This is somewhat of a brain dump, a couple of notes from my RnD into optical flow. Probably has some duplicate info, but hopefully some useful info as well.
Despite looking and working very similar to each other, there is actually an important difference between the two. The velocity data coming out of your 3d package has arbitrary values assigned to it. The engine doesn't know if your max velocity is 10cm or 100m, it only knows the velocities in relation to itself. Its also doesn't know the difference from one frame to the next.
A proper optical flow maps strength values are directly tied to its frame resolution. By using the frame resolution as a sort of measuring stick, it can figure out the exact amount of displacement required to achieve a perfect blend. This is why i prefer to use a program like twixtor to generate my optical flow maps. Using a little bit of math we can figure out the exact value required for our shader. The formula is your displacement strength, (assuming your using twixtor or a similar program.) divided by your frame resolution. (not the total resolution of your flipbook, only 1 frame. Resizing the final flipbook afterwards does not change the required values)
IE: 128 strength / 1024 = 0.125 in the shader.
Since the velocity info coming from your 3d package isn't in relation to anything other than itself, there is no easy formula for calculating the required strength for the shader. The best way iv'e found is just to import your velocity data and manually adjust the shader until its smooth. Setting the lifetime of your sprite to something crazy high (100-200 seconds) helps you narrow down the required value. Once you have your value you can multiply that with the frame resolution to get the corresponding value for twixtor. (in case you wanted to combine the 2)
Since the strength values are directly tied to the frame resolution, you can't scale your vectors in post. You need to do all scaling actions before your vectors are created, either by a keyframed camera in your scene or using twixtor to regenerate after your scaling operations.
Velocity info from your package doesn't have the edge padding required to deal with the silhouette of your effect. When an optical flow map is calculated, it compares each frame to the next in sequence to find out exactly how the pixels have moved in comparison to the previous frame. It then adds a sort of edge padding so it can properly distort the silhouette. Without this you will see the same stepping artifacts on the silhouettes as you do with traditional frame blending.
I'm not sure if this is the case for all iterations of the shader, but the way our shader works is the flowmap is always 1 frame ahead. So when its on frame 1 of the effect, the flowmap its using is actually the one from frame 2. Because of this we have to do a shuffle with all our flowmaps before compiling the flipbook. I just delete the first frame and have an empty flowmap on the last frame. (127,127,0) This way the first frame of my flowmap flipbook is actually frame 2 of my sequence. Usually your effect has almost totally faded out by your last frame so missing the last vector doesn't matter too much, unless your looping your sequence.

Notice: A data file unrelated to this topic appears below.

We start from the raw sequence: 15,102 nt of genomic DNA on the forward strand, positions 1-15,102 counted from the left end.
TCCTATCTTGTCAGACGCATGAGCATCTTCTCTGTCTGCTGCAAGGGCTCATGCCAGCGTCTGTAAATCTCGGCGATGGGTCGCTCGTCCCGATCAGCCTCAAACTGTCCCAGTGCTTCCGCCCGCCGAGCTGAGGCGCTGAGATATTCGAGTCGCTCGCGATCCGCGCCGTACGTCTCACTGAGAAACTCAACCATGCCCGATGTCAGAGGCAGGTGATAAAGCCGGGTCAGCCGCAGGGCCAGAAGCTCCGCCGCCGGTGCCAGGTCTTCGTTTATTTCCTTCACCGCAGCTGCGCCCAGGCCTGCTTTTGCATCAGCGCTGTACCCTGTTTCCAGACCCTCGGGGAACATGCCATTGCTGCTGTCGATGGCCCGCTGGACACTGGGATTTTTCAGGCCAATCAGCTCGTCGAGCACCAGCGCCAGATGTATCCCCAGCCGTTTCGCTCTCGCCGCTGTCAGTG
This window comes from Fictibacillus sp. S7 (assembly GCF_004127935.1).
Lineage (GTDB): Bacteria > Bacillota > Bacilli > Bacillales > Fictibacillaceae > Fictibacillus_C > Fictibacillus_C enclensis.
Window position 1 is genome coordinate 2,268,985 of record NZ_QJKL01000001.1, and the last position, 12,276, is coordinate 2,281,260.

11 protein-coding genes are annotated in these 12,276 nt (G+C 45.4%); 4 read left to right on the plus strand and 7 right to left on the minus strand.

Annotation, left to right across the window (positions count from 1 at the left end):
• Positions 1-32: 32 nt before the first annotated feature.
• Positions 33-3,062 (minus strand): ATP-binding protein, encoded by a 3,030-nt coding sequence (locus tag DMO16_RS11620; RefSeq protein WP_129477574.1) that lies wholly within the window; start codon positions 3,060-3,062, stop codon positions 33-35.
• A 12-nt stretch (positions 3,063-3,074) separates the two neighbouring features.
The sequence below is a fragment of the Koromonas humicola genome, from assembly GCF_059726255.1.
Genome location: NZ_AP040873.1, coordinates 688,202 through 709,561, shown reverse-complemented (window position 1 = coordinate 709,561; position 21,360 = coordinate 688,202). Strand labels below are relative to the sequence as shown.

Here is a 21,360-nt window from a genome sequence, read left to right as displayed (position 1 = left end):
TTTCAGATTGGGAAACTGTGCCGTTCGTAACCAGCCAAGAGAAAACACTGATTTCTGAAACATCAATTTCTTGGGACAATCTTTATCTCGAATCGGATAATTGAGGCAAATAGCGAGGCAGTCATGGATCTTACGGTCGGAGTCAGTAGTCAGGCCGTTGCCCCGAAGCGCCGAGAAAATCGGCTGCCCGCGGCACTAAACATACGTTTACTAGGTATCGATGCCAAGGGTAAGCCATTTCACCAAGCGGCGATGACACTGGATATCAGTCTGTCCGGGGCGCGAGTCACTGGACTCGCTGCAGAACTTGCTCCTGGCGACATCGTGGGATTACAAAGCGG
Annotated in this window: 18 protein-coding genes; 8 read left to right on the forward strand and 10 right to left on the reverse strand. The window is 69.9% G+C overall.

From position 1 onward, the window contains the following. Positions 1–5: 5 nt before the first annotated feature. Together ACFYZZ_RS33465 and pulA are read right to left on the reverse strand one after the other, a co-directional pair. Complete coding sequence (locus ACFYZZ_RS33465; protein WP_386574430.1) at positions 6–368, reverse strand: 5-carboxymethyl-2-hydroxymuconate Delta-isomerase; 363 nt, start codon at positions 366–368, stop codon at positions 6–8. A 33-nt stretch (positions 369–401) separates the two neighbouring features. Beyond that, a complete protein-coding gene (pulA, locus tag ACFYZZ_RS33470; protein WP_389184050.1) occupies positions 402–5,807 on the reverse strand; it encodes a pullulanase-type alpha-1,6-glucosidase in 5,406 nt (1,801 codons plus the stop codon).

You can use optical flow maps to reduce the amount of frames in your flipbook while still keeping smooth motion, but it does have limitations. The main thing to keep an eye on is how much the effect changes from frame one to the next. Ideally you wont want the effect to move more than 5-10% the width of the frame. Also keep in mind that although the frame is being distorted towards the position of the next, there is still a frame blend that happens as the frames switch. If the frames are too different from one to the next, you will still get blending artifacts. (ie: Imagine an A trying to change into a B) Think of the motion vectors as a direct linier translation of the pixels from one frame to the next.
Doing extreme camera movements between frames can produce bad results from twixtor. (raw velocity maps are much more accurate in this situation) Things such as keyframing the camera so the effect fills as much of the frame as possible, regardless of how much it moves. You must keep in mind the differences between frames, as well as the pixel positions between frames. Things such as explosions that expand a lot at the start can sometimes cause weird motions in your vector info if you keyframe to compensate for the rapid expansion . (vectors moving in directions opposite of what you would expect) I've found it helps in those situations if you leave a little bit of room for the effect to expand in each frame. (IE: the effect is slightly bigger in frame 2 than frame 1 etc.) This will help the vectors to flow outward as the effect expands instead of flowing inward due to the effect of the camera zooming in. You can still keyframe the camera, just as long as the effect expands in your frames. The first couple frame are always the trickiest.
You can still have frames that are not power of 2, as long as the final texture is a power of 2. (ie: 2048x2048 flipbook, 9 frames wide and 12 frames tall.) In this situation the same equation to calculate the shader strength is used, the only thing to keep in mind is to use the larger resolution number of your frame to calculate the value. (ie: a 1024x768 frame, use the 1024 in the equation)
Now go forth and...